New York State Court of Claims

New York State Court of Claims

CHAPMAN v. THE STATE OF NEW YORK, #2005-028-008, Claim No. 103903


The State is liable for excessive use of force and false arrest where, the Court determines, the Claimant made no resistance to detention by State Police officers and there was no reasonable basis for placing him under arrest and taking him into custody for a six hour period.

Case Information

Claimant short name:
Footnote (claimant name) :

Footnote (defendant name) :

Third-party claimant(s):

Third-party defendant(s):

Claim number(s):
Motion number(s):

Cross-motion number(s):

Claimant's attorney:
Defendant's attorney:
BY: Dennis M. Acton, Esq.Assistant Attorney General
Third-party defendant's attorney:

Signature date:
August 1, 2005

Official citation:

Appellate results:

See also (multicaptioned case)

This Claim is based on allegations that officers of the New York State Police used excessive force on Claimant and subjected him to false arrest in connection with an incident that occurred on October 23, 1988.[1]
Trial was limited to the issue of liability.
Claimant provided the following description of the events leading up to the direct confrontation with the officers, and none of these facts are disputed by Defendant. In the mid-afternoon of the day in question, Claimant met with two friends, John Smoke and Harris Arquette, at his home in the Town of Messina. After conversing for a bit, the three men drove to a store, where one of them purchased some cigarettes, and then through Helina, New York, toward a small park at the "CC [Conservation Corps] Dam." They stayed there for a short while and then got into the car to leave, with Claimant sitting in the right rear seat of the car (T-23).[2]

They proceeded back towards Claimant's home, traveling on the Brasher Center/Helina Road. As they approached the Brasher Iron Works, Claimant noticed a sign indicating that the speed limit changed to 45 miles per hour and mentioned this to the driver, John Smoke. As they approached the nearby intersection with Bush Road, Claimant observed a police car parked on the left side of the road. The car in which he was riding went past the police car and proceeded down to a curve, traveling at approximately forty or forty-five miles per hour. The first time Claimant looked back, he did not see the police car following them. The second time he looked, however, he saw that it was making a U-turn in the middle of the road, apparently intending to come after them.

As Claimant and his friends approached the intersection with Meyers Road, the police car came over the hill, "flying over the hill with their sirens and lights on" (T-28). Although Claimant and Harris Arquette advised the driver to pull over, saying that they hadn't done anything wrong, John Smoke sped up in an effort to outrun the police. Claimant testified that he was watching the speedometer and saw that the car reached 85 miles per hour at one point. In the Hamlet of Helina, Smoke drove through several stop signs and made a number of turns, eventually coming to a stop in the driveway of a home belonging to Charlotte Cole on Conners Road. Smoke stopped the car between the barn and the house and exited, running for the barn (T-31).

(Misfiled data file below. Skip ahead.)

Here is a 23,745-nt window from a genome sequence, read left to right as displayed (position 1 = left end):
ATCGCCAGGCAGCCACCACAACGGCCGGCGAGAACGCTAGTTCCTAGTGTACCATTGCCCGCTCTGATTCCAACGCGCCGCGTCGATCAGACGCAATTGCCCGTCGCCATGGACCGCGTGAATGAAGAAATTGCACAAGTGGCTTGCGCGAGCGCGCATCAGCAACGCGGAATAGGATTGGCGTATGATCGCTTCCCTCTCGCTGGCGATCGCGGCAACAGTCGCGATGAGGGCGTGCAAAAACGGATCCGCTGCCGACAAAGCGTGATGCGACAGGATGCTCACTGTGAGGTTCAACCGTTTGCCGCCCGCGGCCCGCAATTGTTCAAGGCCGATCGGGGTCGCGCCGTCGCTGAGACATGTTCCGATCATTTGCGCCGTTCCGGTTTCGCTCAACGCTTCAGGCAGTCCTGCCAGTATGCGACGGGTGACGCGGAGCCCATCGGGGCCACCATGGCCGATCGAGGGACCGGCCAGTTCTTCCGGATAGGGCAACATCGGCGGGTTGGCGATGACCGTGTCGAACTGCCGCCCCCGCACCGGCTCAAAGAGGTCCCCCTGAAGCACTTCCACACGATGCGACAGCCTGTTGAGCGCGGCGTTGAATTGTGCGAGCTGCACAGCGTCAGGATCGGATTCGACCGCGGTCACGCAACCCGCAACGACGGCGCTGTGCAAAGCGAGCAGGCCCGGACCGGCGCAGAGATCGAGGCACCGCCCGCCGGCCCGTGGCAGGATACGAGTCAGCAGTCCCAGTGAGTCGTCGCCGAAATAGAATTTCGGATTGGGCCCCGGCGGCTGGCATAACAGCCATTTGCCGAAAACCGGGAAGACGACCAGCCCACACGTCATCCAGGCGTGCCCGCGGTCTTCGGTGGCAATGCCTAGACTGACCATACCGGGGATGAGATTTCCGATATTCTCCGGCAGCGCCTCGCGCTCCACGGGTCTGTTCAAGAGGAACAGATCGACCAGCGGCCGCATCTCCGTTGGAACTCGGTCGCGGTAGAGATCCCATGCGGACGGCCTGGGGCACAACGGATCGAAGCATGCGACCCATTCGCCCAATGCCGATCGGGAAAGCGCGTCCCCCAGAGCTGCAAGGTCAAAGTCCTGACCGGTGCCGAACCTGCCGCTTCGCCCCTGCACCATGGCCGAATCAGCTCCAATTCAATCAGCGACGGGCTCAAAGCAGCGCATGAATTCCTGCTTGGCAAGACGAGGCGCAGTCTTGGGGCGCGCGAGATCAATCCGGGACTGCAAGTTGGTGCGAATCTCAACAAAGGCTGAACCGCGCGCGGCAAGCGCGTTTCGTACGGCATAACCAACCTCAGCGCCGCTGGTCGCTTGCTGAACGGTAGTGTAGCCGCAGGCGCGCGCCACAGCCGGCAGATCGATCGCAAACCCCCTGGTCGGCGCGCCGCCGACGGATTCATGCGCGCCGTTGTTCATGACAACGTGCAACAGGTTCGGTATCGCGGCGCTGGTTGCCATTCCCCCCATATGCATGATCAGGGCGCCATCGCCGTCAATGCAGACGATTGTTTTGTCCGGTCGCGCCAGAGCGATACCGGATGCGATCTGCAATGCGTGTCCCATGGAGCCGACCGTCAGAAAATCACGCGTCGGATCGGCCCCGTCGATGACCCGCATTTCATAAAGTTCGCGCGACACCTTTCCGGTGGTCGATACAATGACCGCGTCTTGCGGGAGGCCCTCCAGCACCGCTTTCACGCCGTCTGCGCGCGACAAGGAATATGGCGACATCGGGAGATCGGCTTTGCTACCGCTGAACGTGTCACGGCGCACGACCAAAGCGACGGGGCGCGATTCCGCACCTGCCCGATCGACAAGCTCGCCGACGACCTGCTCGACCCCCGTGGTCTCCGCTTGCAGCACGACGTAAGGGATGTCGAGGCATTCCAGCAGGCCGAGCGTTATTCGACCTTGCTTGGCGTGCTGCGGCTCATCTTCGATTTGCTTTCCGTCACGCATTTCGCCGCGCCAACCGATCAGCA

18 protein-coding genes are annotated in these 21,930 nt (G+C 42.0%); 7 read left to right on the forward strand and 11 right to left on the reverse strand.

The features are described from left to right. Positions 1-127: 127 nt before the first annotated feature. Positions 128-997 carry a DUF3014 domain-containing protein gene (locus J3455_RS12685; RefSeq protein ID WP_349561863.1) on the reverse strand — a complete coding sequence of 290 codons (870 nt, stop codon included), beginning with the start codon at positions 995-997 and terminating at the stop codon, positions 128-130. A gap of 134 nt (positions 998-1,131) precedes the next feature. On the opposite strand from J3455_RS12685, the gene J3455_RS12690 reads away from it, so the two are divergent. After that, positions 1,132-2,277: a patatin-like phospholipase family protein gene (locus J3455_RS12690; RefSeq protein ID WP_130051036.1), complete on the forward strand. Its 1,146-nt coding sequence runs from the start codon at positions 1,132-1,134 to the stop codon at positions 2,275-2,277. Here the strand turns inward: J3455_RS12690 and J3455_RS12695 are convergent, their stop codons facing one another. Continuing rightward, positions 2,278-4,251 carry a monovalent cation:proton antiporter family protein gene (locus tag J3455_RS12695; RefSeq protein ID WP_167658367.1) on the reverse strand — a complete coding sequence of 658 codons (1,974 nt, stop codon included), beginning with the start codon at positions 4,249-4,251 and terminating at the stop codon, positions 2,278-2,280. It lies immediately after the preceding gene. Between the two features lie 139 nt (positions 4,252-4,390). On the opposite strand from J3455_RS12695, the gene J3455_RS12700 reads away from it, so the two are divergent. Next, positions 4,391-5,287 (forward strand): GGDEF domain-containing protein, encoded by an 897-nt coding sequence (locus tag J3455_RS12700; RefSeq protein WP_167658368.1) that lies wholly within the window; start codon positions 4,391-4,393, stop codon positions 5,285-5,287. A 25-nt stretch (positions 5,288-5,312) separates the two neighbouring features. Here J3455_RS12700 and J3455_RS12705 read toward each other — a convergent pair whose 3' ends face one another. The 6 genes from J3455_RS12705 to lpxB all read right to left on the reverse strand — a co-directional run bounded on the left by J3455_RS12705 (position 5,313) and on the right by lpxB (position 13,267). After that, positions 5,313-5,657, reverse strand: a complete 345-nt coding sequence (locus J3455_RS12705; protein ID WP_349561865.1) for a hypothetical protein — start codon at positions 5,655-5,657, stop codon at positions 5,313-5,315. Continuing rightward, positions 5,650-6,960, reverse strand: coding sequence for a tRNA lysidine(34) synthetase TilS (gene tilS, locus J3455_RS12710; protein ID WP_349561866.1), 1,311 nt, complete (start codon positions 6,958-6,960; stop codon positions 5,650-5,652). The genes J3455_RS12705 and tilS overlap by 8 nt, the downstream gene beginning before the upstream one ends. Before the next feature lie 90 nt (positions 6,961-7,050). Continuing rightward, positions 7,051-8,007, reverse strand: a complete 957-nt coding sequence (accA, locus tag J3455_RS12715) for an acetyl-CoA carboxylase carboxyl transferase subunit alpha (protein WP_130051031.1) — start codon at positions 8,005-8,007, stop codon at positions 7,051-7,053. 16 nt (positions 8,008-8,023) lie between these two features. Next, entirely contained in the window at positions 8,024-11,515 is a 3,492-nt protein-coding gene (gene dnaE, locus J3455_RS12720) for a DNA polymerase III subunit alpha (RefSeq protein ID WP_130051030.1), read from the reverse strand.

According to Claimant, Smoke did this in order to hide $600 to $800 "vacation money" that he had on him.
Harris Arquette also got out of the vehicle, walked in front of it, and stood about fifteen to twenty feet away from the car. Claimant didn't get out immediately but exited the car just as the police cruiser arrived on the scene. The cruiser pulled around, he stated, so that it was perpendicular to the barn and pointed toward the back of the Smoke vehicle.

As indicated above, none of the witnesses disputed the account of events up to this point. One of the State's witnesses, Trooper (now Investigator) Francis Whitelaw, testified that he was driving the cruiser on the day in question and, although he did not observe the Smoke vehicle to be speeding or doing anything unusual, he complied when the senior officer, Trooper Elvin J. Olson, told him to make a U-turn and follow the vehicle. As soon as he pulled behind the other vehicle, it sped up, and the chase began. It concluded in the driveway of the house on Conners Road.

As to what happened thereafter, however, there is sharp disagreement. It is simply not possible to reconcile the account given by Claimant with that given by at least one of the two State Police officers who were direct witnesses to the events.

Claimant's account: According to Claimant, as he got out on the right side of that car, the officer that he knew to be Trooper Olson "pulled a gun on us" (T-34) and shouted something like "Freeze you [expletive deleted]"[3] and "You're all under arrest" (T-37). Another trooper, who was subsequently identified as Trooper Whitelaw, also got out of the cruiser and also pulled out and pointed his handgun. Claimant then saw Olson holster his gun and run after Smoke, who was behind the barn by that time.
After a second police car arrived carrying a single officer, Trooper Whitelaw began to approach Claimant. Claimant testified that he voluntarily put his hands in the air, behind his head, and clasped his fingers. He then turned around next to the car and "assumed the position," placing his hands on the top of the vehicle's roof and spreading his legs (T-38). No one instructed Claimant to do this, but he decided that it was what he should do because he had been told, by Olson, that he was under arrest (T-43). When asked how he knew that was what he was supposed to do, Claimant stated that he was a former law enforcement officer and had had extensive military training (T-45).

Whitelaw then began to use profanities toward Claimant, telling him to "get down, get down." Claimant wasn't able to comply with this direction, however, because he was pinned to the car by Trooper Whitelaw, who "was beating me from behind between him and the car" (T-39). In the meantime, according to Claimant, Trooper Fiske got out of his car, grabbed a shotgun, pointed it at Claimant and Harris Arquette and told them not to move or he would blow their (expletive deleted) heads off.
Claimant stated that he was concerned for his safety at this point, because he didn't know what they were going to do and whether he would be beaten or perhaps even killed.